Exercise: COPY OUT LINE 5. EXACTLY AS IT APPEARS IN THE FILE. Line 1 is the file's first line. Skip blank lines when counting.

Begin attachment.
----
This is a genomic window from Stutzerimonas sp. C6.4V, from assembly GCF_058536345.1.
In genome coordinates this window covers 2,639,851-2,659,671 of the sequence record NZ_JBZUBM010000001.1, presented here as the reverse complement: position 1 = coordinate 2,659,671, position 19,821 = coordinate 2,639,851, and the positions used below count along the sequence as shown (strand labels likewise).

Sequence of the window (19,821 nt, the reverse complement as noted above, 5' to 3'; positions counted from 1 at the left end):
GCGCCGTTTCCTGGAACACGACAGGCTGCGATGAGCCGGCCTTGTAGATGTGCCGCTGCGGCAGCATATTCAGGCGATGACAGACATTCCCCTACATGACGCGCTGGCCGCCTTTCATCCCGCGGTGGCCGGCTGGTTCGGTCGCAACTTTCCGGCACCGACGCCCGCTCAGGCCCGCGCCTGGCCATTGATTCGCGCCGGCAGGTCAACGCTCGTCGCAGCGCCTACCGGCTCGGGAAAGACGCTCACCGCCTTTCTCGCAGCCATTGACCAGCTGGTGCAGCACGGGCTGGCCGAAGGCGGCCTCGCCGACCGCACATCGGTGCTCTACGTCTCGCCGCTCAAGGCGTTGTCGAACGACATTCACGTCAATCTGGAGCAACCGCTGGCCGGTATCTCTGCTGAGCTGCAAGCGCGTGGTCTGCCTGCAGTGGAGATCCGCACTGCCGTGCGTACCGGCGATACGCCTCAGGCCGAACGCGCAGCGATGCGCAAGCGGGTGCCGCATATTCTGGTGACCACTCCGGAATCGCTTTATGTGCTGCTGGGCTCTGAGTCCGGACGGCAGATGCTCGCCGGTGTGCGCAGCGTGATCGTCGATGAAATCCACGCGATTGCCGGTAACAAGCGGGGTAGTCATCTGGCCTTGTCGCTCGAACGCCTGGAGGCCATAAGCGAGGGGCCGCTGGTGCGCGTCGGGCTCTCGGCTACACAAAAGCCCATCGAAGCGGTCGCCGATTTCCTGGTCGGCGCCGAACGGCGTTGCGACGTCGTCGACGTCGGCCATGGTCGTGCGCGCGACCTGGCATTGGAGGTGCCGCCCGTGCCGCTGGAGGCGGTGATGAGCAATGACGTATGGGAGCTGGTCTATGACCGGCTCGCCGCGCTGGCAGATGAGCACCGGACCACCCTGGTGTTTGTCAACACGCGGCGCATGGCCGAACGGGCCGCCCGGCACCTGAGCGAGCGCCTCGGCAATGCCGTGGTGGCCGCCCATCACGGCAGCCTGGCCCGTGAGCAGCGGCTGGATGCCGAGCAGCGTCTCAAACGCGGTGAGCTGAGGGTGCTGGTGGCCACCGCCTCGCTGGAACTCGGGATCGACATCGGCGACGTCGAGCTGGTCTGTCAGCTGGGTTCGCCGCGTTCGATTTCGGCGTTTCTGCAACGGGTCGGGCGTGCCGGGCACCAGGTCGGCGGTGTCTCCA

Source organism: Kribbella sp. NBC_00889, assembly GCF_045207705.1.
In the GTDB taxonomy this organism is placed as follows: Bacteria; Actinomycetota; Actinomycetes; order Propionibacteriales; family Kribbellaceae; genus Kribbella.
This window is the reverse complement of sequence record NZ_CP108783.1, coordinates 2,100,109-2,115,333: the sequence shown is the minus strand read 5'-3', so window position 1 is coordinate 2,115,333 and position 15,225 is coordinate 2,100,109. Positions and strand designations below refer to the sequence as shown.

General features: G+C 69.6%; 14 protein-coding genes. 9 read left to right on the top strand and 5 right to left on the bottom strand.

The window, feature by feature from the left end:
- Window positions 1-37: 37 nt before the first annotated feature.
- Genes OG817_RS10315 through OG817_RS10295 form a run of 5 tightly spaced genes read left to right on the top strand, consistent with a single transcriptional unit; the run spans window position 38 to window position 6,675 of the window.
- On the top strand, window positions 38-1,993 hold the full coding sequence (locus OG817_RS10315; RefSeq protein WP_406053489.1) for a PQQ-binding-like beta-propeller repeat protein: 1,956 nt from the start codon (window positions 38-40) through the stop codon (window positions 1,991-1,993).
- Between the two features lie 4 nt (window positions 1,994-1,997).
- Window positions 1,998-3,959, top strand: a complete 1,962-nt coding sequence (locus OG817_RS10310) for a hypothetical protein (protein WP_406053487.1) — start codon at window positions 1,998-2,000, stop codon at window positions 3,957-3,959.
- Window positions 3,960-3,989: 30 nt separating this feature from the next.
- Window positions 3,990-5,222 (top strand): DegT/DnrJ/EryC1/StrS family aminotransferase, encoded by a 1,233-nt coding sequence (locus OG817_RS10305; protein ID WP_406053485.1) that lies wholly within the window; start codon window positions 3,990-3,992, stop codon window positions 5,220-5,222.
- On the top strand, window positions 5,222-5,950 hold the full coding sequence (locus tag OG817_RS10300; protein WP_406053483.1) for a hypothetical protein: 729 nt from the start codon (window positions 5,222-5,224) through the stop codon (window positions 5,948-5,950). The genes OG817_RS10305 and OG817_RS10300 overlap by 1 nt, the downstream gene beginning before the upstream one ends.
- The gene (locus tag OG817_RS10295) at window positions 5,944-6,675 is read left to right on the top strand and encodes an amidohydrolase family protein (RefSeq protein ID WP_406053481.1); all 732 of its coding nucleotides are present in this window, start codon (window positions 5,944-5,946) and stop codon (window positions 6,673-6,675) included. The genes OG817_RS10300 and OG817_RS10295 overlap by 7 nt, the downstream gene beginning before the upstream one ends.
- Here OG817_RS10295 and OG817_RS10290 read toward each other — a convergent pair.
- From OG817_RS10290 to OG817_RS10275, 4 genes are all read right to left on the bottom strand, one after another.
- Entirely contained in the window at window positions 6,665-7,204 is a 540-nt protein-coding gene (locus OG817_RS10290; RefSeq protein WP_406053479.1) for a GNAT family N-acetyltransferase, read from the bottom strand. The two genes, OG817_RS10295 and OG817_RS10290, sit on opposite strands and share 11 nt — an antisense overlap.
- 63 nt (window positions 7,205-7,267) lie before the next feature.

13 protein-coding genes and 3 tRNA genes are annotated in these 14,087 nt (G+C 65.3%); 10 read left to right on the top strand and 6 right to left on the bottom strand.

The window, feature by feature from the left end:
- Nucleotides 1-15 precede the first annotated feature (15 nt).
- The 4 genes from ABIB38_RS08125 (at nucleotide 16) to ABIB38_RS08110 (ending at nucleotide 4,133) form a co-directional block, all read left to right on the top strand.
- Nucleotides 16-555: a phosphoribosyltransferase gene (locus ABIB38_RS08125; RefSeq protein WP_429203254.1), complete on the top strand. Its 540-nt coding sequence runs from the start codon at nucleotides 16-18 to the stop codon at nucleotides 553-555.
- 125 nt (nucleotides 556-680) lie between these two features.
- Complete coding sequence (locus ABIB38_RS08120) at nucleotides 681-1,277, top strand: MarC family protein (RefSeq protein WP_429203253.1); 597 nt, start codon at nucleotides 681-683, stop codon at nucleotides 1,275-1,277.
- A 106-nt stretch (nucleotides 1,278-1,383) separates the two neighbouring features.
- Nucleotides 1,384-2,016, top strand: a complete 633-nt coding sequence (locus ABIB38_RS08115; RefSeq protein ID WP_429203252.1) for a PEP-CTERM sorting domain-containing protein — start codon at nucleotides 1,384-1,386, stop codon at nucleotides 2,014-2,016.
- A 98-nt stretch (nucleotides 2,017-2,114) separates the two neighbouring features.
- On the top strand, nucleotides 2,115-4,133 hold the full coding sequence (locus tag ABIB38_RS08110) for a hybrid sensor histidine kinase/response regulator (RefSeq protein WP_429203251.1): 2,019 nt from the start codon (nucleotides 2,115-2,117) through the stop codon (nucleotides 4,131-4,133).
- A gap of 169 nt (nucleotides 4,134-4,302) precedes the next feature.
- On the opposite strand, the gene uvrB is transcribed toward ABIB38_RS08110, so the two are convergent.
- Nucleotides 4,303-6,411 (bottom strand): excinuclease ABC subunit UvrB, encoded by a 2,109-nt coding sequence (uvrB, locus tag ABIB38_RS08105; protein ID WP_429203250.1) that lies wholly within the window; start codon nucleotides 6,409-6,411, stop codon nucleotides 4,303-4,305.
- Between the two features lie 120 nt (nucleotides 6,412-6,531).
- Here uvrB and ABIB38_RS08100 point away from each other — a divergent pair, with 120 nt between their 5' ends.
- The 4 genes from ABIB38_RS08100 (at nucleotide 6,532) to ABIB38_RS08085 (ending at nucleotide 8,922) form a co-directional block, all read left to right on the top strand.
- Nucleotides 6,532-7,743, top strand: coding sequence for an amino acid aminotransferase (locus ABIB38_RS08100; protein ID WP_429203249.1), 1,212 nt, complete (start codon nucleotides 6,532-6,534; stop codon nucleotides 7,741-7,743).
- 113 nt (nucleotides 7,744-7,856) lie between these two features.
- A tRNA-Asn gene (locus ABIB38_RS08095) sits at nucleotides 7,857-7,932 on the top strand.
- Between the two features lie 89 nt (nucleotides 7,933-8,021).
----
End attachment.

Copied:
Source organism: Kribbella sp. NBC_00889, assembly GCF_045207705.1.